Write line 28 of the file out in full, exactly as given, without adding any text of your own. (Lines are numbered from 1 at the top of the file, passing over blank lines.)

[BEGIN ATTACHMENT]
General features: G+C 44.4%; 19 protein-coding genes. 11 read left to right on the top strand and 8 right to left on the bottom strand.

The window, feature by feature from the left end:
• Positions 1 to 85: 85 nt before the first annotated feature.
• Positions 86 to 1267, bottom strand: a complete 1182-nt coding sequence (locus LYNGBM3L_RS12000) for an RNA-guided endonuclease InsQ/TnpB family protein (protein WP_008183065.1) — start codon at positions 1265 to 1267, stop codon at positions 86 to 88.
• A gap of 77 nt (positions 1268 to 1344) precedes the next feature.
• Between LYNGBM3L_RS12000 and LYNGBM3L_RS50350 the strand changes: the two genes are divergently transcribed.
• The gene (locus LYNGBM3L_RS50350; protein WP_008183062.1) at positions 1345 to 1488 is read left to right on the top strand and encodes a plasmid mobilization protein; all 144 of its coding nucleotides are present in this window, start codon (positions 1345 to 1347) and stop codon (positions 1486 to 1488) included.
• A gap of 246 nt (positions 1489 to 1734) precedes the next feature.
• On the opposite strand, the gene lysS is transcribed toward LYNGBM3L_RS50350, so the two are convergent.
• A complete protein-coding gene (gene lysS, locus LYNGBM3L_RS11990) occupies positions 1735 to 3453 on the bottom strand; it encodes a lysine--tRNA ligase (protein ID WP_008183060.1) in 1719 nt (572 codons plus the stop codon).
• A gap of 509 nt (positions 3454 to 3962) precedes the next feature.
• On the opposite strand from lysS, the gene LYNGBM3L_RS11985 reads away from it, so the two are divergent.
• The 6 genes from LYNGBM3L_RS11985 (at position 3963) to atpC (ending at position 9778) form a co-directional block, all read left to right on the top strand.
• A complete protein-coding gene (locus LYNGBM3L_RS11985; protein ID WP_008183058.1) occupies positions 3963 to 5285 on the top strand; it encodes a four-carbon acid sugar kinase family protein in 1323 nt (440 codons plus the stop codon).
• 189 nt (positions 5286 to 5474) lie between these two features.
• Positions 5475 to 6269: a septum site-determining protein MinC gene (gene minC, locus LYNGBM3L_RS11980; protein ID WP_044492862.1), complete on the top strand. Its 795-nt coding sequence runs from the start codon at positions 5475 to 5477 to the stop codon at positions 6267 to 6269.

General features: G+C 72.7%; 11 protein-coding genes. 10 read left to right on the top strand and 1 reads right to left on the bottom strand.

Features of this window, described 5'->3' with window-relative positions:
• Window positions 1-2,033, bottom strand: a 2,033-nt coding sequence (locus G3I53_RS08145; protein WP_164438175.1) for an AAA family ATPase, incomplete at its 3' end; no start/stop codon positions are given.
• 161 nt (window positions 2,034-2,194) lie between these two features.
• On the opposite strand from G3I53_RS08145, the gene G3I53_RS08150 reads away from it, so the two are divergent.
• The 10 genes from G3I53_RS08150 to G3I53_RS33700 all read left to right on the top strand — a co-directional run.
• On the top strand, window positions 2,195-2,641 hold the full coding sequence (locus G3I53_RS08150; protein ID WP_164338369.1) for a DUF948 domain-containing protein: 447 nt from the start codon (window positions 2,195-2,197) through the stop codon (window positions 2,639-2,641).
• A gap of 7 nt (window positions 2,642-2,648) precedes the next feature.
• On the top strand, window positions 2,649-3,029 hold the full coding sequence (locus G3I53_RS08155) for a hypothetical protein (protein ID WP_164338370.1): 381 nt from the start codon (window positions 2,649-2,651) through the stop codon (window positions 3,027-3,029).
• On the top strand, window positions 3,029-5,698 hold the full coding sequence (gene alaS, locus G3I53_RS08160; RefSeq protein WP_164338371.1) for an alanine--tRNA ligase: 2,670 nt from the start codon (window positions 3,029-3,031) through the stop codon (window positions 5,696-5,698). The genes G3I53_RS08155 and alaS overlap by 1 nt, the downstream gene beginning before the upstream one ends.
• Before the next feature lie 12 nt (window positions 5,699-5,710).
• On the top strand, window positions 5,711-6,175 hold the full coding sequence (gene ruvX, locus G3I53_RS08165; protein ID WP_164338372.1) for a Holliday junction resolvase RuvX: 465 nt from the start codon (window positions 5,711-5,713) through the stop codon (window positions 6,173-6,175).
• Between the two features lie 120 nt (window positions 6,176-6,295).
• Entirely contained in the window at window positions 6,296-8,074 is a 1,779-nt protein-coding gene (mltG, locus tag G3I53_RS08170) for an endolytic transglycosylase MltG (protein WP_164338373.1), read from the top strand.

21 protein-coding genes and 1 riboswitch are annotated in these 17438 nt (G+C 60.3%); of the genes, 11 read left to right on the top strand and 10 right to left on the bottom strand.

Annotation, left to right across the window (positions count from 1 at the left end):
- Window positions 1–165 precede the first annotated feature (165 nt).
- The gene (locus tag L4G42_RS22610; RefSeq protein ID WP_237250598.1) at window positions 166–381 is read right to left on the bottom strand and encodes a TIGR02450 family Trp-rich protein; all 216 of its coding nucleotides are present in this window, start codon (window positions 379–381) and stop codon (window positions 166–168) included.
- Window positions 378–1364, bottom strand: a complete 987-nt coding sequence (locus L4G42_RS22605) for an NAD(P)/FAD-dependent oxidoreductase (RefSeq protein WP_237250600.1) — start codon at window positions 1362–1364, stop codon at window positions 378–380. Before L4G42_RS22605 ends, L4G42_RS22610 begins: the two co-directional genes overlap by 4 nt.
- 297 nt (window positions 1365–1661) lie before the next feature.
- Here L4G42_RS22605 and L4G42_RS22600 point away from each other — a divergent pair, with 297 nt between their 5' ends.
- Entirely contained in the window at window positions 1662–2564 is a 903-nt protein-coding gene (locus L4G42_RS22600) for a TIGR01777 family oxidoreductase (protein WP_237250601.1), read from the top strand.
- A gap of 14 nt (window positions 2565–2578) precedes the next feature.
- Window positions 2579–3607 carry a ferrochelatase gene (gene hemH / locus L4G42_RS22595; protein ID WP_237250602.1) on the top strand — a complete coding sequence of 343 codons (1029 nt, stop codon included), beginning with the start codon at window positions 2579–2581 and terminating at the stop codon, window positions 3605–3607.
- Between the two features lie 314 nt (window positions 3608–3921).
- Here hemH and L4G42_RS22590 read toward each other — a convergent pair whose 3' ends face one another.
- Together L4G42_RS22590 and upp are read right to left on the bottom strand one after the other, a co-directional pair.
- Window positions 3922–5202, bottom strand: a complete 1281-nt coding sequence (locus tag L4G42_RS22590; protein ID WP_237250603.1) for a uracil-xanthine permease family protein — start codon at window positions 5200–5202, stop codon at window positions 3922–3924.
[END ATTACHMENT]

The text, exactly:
• On the top strand, window positions 5,711-6,175 hold the full coding sequence (gene ruvX, locus G3I53_RS08165; protein ID WP_164338372.1) for a Holliday junction resolvase RuvX: 465 nt from the start codon (window positions 5,711-5,713) through the stop codon (window positions 6,173-6,175).